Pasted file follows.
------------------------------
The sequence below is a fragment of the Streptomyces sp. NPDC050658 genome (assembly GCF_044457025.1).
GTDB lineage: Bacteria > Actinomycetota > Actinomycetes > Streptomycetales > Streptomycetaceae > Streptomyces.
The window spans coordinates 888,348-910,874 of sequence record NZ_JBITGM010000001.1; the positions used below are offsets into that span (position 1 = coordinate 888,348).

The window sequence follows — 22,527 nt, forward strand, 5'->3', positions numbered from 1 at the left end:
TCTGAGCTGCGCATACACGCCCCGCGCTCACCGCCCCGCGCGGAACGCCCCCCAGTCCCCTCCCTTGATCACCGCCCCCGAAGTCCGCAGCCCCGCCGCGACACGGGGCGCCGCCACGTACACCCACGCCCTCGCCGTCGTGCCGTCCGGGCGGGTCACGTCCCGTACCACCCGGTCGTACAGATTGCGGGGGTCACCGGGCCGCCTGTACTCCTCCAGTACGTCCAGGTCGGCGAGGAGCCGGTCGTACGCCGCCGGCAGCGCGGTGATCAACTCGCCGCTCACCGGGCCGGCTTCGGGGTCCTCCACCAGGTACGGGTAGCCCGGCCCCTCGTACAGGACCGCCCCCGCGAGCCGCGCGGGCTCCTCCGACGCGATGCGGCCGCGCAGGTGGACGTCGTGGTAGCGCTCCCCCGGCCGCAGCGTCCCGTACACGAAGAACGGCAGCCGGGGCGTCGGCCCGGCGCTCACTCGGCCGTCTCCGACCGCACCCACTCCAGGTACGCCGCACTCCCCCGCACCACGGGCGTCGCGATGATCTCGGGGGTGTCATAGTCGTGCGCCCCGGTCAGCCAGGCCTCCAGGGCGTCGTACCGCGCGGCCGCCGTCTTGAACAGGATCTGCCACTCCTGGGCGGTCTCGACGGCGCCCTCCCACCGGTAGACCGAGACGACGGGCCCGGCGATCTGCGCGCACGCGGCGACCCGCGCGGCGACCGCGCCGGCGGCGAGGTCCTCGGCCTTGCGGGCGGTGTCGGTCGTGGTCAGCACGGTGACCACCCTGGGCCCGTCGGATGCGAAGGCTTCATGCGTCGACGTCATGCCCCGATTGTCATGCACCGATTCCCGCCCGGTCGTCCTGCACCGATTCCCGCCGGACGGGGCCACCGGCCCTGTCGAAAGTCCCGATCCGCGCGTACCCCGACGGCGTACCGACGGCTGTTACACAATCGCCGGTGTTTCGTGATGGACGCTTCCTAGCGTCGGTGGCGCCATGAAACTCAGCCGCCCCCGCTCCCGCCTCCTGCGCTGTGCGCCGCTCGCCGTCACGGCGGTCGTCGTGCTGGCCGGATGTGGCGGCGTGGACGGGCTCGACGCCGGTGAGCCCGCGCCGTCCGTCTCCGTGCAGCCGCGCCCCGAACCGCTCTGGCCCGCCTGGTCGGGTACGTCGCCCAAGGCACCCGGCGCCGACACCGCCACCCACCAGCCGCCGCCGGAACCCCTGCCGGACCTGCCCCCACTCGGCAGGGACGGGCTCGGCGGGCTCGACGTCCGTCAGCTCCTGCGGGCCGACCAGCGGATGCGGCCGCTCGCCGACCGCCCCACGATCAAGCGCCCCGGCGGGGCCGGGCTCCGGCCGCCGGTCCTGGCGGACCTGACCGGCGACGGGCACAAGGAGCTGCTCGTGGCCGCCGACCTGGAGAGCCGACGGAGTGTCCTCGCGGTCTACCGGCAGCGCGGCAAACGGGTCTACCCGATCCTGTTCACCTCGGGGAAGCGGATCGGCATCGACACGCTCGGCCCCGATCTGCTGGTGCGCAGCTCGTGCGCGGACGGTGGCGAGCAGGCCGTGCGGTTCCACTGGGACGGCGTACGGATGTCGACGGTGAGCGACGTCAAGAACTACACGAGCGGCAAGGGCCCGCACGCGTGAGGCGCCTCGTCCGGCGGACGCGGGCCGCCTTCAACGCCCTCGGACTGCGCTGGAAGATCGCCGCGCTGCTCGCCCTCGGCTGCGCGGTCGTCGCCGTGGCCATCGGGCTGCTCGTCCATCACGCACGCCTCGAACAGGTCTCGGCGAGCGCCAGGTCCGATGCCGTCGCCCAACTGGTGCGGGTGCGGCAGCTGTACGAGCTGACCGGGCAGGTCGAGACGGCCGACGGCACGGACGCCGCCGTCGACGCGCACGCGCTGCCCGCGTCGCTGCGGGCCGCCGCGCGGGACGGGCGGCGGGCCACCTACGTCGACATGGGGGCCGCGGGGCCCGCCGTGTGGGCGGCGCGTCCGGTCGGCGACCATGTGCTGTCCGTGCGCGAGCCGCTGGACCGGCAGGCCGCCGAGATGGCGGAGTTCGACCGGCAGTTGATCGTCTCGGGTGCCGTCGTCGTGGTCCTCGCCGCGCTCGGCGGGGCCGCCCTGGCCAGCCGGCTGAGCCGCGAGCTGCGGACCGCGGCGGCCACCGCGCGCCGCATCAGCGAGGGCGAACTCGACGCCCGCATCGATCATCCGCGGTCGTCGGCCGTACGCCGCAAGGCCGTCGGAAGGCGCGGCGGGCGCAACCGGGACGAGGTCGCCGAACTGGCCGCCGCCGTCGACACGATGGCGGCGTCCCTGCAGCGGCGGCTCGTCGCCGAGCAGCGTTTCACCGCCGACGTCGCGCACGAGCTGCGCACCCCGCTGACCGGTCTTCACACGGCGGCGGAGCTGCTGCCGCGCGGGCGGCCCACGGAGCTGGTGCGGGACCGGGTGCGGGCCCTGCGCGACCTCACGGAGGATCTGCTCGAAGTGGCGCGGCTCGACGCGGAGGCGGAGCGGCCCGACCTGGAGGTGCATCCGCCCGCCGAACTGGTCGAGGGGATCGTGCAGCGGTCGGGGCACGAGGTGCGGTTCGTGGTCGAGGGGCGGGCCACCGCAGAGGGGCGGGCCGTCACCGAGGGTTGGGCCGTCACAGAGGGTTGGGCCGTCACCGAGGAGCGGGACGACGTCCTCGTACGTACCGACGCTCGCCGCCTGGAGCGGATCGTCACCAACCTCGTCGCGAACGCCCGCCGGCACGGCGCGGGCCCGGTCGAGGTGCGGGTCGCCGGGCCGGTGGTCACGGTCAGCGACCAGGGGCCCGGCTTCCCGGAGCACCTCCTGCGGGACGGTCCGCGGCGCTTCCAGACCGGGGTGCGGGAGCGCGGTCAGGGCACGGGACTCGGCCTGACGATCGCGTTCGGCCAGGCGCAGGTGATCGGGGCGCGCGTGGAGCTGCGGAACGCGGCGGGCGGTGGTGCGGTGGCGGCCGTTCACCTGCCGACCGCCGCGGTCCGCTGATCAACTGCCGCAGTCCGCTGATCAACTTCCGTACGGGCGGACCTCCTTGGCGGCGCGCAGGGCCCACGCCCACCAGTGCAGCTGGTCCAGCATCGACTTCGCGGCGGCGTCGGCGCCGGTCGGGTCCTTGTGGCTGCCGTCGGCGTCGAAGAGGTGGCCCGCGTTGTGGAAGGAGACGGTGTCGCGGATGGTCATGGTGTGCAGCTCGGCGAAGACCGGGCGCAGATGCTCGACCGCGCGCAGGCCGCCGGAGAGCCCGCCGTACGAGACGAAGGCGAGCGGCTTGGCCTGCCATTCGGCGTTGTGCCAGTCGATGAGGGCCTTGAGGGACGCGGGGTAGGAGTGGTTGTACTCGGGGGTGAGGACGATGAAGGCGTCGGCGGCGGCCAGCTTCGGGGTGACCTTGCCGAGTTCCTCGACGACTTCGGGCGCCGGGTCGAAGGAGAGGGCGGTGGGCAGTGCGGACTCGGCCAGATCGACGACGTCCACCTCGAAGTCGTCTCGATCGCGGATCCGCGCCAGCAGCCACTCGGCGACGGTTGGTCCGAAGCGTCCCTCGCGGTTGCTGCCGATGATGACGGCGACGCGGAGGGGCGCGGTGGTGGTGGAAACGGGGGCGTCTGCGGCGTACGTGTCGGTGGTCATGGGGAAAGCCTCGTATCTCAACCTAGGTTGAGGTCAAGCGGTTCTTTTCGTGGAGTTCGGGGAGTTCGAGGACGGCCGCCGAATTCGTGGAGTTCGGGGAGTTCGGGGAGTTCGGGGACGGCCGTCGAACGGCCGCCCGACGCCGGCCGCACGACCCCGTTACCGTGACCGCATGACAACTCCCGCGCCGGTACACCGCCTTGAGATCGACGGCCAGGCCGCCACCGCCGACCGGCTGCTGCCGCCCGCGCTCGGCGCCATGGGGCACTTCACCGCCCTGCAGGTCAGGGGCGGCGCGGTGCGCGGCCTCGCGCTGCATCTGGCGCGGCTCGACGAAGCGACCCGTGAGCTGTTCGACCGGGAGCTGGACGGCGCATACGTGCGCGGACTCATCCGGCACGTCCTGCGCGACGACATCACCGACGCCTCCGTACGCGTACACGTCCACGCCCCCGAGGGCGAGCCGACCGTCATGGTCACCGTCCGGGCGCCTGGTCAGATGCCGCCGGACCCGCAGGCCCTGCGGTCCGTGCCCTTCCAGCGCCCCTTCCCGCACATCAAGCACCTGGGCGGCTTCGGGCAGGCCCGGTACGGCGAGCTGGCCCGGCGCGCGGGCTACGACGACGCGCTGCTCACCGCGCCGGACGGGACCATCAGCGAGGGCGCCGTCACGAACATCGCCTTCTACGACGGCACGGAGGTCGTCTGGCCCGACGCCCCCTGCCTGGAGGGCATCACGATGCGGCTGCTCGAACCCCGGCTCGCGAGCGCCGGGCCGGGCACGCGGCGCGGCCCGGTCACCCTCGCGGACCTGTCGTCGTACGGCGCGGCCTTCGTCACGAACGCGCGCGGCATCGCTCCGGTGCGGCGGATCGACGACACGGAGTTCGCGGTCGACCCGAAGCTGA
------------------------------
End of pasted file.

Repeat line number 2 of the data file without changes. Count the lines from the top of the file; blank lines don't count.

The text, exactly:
GTDB lineage: Bacteria > Actinomycetota > Actinomycetes > Streptomycetales > Streptomycetaceae > Streptomyces.